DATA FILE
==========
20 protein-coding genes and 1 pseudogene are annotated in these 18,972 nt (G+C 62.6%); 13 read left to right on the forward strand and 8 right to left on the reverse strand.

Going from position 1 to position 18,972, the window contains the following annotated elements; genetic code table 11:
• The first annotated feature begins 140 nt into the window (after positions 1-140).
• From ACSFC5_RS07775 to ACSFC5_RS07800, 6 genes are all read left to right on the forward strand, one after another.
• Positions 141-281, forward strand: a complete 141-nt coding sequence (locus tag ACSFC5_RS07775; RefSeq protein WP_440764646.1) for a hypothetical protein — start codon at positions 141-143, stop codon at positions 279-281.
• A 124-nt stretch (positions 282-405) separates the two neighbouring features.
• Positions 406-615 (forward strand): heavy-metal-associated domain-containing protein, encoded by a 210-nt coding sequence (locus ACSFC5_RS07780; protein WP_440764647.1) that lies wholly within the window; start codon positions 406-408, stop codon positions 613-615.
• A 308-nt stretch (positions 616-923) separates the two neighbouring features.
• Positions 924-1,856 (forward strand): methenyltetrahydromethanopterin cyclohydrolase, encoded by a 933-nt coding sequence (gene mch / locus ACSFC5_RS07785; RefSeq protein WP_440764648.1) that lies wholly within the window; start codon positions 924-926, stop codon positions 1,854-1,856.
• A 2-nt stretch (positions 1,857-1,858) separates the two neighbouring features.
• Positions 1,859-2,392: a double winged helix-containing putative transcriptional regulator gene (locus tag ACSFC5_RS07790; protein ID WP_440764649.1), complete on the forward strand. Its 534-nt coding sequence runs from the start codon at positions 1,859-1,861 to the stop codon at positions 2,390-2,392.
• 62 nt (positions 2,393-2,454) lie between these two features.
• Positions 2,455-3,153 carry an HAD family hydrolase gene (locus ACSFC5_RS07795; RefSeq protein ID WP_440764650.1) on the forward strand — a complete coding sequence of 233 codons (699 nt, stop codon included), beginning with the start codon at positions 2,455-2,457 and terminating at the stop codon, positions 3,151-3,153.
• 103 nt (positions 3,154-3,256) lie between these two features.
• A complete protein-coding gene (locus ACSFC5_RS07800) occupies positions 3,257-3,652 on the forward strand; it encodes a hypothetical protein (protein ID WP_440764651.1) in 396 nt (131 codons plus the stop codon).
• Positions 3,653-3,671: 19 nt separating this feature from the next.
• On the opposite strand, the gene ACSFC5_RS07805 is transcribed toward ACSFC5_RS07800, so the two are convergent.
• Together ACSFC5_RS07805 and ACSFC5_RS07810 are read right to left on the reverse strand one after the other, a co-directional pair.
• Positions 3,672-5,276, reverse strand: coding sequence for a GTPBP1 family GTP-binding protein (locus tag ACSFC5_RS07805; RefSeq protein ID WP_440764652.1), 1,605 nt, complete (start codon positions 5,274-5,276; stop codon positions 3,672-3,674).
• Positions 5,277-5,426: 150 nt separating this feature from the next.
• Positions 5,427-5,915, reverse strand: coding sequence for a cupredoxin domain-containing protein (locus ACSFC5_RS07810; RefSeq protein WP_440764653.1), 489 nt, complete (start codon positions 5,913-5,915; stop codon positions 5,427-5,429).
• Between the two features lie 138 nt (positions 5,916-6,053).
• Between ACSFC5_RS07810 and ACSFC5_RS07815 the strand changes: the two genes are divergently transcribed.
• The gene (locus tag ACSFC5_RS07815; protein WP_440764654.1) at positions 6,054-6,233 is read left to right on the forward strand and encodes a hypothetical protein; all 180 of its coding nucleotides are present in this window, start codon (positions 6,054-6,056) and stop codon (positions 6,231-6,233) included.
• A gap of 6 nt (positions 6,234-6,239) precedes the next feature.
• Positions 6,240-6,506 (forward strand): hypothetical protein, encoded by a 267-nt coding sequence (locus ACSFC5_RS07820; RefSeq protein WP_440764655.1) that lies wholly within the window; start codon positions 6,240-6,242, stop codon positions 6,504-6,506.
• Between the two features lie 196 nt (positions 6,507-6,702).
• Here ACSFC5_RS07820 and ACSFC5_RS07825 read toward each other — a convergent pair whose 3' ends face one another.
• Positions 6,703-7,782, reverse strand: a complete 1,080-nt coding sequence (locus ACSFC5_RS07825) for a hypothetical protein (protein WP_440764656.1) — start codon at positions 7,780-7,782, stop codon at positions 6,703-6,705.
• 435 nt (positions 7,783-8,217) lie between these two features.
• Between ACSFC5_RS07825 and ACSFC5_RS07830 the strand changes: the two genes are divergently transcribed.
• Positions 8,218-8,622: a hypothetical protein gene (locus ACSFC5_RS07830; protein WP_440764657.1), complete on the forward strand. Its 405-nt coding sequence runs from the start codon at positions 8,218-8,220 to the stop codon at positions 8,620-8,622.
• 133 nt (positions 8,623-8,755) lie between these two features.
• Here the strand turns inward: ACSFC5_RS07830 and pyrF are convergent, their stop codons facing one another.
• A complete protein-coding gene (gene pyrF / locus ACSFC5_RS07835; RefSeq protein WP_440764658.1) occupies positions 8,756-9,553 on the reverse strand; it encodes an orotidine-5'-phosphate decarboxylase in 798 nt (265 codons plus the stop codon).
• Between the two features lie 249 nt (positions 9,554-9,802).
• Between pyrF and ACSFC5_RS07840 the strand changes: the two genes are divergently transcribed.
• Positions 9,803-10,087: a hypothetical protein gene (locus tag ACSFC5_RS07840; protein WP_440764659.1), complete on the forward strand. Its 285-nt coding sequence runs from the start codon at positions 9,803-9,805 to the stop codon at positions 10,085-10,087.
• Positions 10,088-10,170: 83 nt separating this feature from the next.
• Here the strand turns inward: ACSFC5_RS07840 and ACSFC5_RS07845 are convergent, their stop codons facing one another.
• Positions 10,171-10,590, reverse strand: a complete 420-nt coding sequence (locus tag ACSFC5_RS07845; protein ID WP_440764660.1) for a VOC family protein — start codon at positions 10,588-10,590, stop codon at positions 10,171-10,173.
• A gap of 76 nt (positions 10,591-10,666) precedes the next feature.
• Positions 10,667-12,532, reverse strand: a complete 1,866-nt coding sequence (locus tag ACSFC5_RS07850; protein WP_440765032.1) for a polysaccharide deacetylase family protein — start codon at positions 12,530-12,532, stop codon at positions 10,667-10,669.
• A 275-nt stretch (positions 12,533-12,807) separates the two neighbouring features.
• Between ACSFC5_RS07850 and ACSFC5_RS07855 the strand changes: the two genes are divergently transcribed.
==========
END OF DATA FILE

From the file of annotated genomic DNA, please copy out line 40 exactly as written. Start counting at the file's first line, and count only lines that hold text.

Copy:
• Here the strand turns inward: ACSFC5_RS07840 and ACSFC5_RS07845 are convergent, their stop codons facing one another.